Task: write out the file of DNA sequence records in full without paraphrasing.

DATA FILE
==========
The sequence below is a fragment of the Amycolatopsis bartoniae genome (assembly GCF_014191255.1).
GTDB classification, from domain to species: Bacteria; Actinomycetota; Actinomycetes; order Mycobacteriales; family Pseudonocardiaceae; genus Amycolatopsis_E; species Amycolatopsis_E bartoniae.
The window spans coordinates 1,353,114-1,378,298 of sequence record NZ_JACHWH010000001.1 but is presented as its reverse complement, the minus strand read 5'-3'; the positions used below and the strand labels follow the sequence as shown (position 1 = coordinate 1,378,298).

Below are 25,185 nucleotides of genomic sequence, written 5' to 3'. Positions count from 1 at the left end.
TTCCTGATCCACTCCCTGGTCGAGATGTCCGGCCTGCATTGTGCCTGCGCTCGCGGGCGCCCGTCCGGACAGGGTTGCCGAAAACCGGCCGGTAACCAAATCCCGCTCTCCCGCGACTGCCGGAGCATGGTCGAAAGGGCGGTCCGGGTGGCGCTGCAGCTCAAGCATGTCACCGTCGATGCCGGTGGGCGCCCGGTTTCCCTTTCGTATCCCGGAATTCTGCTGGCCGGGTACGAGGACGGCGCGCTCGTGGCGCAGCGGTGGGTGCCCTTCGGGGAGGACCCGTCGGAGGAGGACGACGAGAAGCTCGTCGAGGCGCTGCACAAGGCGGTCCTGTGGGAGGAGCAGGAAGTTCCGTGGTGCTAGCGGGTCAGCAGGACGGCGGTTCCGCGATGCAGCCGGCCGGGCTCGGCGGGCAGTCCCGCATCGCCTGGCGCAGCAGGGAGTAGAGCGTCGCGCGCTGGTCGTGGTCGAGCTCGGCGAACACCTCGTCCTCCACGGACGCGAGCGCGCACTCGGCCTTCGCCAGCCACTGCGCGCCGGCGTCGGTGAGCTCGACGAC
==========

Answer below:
The sequence below is a fragment of the Amycolatopsis bartoniae genome (assembly GCF_014191255.1).
GTDB classification, from domain to species: Bacteria; Actinomycetota; Actinomycetes; order Mycobacteriales; family Pseudonocardiaceae; genus Amycolatopsis_E; species Amycolatopsis_E bartoniae.
The window spans coordinates 1,353,114-1,378,298 of sequence record NZ_JACHWH010000001.1 but is presented as its reverse complement, the minus strand read 5'-3'; the positions used below and the strand labels follow the sequence as shown (position 1 = coordinate 1,378,298).

Below are 25,185 nucleotides of genomic sequence, written 5' to 3'. Positions count from 1 at the left end.
TTCCTGATCCACTCCCTGGTCGAGATGTCCGGCCTGCATTGTGCCTGCGCTCGCGGGCGCCCGTCCGGACAGGGTTGCCGAAAACCGGCCGGTAACCAAATCCCGCTCTCCCGCGACTGCCGGAGCATGGTCGAAAGGGCGGTCCGGGTGGCGCTGCAGCTCAAGCATGTCACCGTCGATGCCGGTGGGCGCCCGGTTTCCCTTTCGTATCCCGGAATTCTGCTGGCCGGGTACGAGGACGGCGCGCTCGTGGCGCAGCGGTGGGTGCCCTTCGGGGAGGACCCGTCGGAGGAGGACGACGAGAAGCTCGTCGAGGCGCTGCACAAGGCGGTCCTGTGGGAGGAGCAGGAAGTTCCGTGGTGCTAGCGGGTCAGCAGGACGGCGGTTCCGCGATGCAGCCGGCCGGGCTCGGCGGGCAGTCCCGCATCGCCTGGCGCAGCAGGGAGTAGAGCGTCGCGCGCTGGTCGTGGTCGAGCTCGGCGAACACCTCGTCCTCCACGGACGCGAGCGCGCACTCGGCCTTCGCCAGCCACTGCGCGCCGGCGTCGGTGAGCTCGACGAC